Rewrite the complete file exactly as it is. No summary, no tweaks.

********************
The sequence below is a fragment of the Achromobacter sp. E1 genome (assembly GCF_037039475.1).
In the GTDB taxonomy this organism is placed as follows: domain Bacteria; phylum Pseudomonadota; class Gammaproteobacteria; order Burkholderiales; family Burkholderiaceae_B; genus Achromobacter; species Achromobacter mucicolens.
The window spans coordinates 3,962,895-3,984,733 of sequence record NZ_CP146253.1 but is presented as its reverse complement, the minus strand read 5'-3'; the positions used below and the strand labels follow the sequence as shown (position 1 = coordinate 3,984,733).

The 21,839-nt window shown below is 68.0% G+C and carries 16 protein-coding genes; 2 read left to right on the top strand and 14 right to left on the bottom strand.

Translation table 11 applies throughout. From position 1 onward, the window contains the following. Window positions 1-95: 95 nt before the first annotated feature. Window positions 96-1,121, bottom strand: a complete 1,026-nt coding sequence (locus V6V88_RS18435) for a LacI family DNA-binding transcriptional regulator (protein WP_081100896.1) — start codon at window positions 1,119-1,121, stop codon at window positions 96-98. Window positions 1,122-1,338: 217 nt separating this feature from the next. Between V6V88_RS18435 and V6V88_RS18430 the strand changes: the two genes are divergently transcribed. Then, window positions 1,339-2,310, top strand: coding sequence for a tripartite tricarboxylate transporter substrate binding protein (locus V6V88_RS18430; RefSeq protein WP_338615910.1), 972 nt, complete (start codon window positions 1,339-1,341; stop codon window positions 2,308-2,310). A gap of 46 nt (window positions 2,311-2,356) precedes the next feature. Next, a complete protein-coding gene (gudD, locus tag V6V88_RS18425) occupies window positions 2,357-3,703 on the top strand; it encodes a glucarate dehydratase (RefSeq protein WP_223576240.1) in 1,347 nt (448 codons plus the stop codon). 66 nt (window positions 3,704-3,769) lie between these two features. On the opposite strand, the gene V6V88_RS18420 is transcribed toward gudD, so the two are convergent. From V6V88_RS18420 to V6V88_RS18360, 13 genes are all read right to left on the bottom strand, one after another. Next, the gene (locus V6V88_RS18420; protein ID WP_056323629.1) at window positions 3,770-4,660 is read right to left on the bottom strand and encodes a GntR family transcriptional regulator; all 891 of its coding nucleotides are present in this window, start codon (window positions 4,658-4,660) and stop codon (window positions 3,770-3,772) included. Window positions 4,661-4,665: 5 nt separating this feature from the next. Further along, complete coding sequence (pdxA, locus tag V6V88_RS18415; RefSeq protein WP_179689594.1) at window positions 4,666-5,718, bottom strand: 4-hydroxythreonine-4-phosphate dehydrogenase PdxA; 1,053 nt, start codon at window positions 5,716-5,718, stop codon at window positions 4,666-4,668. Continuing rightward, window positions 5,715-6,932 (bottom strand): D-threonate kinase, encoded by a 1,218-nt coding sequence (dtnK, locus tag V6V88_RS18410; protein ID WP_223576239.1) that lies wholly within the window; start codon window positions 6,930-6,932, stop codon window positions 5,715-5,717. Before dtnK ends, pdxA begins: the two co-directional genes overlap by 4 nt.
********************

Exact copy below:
The sequence below is a fragment of the Achromobacter sp. E1 genome (assembly GCF_037039475.1).
In the GTDB taxonomy this organism is placed as follows: domain Bacteria; phylum Pseudomonadota; class Gammaproteobacteria; order Burkholderiales; family Burkholderiaceae_B; genus Achromobacter; species Achromobacter mucicolens.
The window spans coordinates 3,962,895-3,984,733 of sequence record NZ_CP146253.1 but is presented as its reverse complement, the minus strand read 5'-3'; the positions used below and the strand labels follow the sequence as shown (position 1 = coordinate 3,984,733).

The 21,839-nt window shown below is 68.0% G+C and carries 16 protein-coding genes; 2 read left to right on the top strand and 14 right to left on the bottom strand.

Translation table 11 applies throughout. From position 1 onward, the window contains the following. Window positions 1-95: 95 nt before the first annotated feature. Window positions 96-1,121, bottom strand: a complete 1,026-nt coding sequence (locus V6V88_RS18435) for a LacI family DNA-binding transcriptional regulator (protein WP_081100896.1) — start codon at window positions 1,119-1,121, stop codon at window positions 96-98. Window positions 1,122-1,338: 217 nt separating this feature from the next. Between V6V88_RS18435 and V6V88_RS18430 the strand changes: the two genes are divergently transcribed. Then, window positions 1,339-2,310, top strand: coding sequence for a tripartite tricarboxylate transporter substrate binding protein (locus V6V88_RS18430; RefSeq protein WP_338615910.1), 972 nt, complete (start codon window positions 1,339-1,341; stop codon window positions 2,308-2,310). A gap of 46 nt (window positions 2,311-2,356) precedes the next feature. Next, a complete protein-coding gene (gudD, locus tag V6V88_RS18425) occupies window positions 2,357-3,703 on the top strand; it encodes a glucarate dehydratase (RefSeq protein WP_223576240.1) in 1,347 nt (448 codons plus the stop codon). 66 nt (window positions 3,704-3,769) lie between these two features. On the opposite strand, the gene V6V88_RS18420 is transcribed toward gudD, so the two are convergent. From V6V88_RS18420 to V6V88_RS18360, 13 genes are all read right to left on the bottom strand, one after another. Next, the gene (locus V6V88_RS18420; protein ID WP_056323629.1) at window positions 3,770-4,660 is read right to left on the bottom strand and encodes a GntR family transcriptional regulator; all 891 of its coding nucleotides are present in this window, start codon (window positions 4,658-4,660) and stop codon (window positions 3,770-3,772) included. Window positions 4,661-4,665: 5 nt separating this feature from the next. Further along, complete coding sequence (pdxA, locus tag V6V88_RS18415; RefSeq protein WP_179689594.1) at window positions 4,666-5,718, bottom strand: 4-hydroxythreonine-4-phosphate dehydrogenase PdxA; 1,053 nt, start codon at window positions 5,716-5,718, stop codon at window positions 4,666-4,668. Continuing rightward, window positions 5,715-6,932 (bottom strand): D-threonate kinase, encoded by a 1,218-nt coding sequence (dtnK, locus tag V6V88_RS18410; protein ID WP_223576239.1) that lies wholly within the window; start codon window positions 6,930-6,932, stop codon window positions 5,715-5,717. Before dtnK ends, pdxA begins: the two co-directional genes overlap by 4 nt.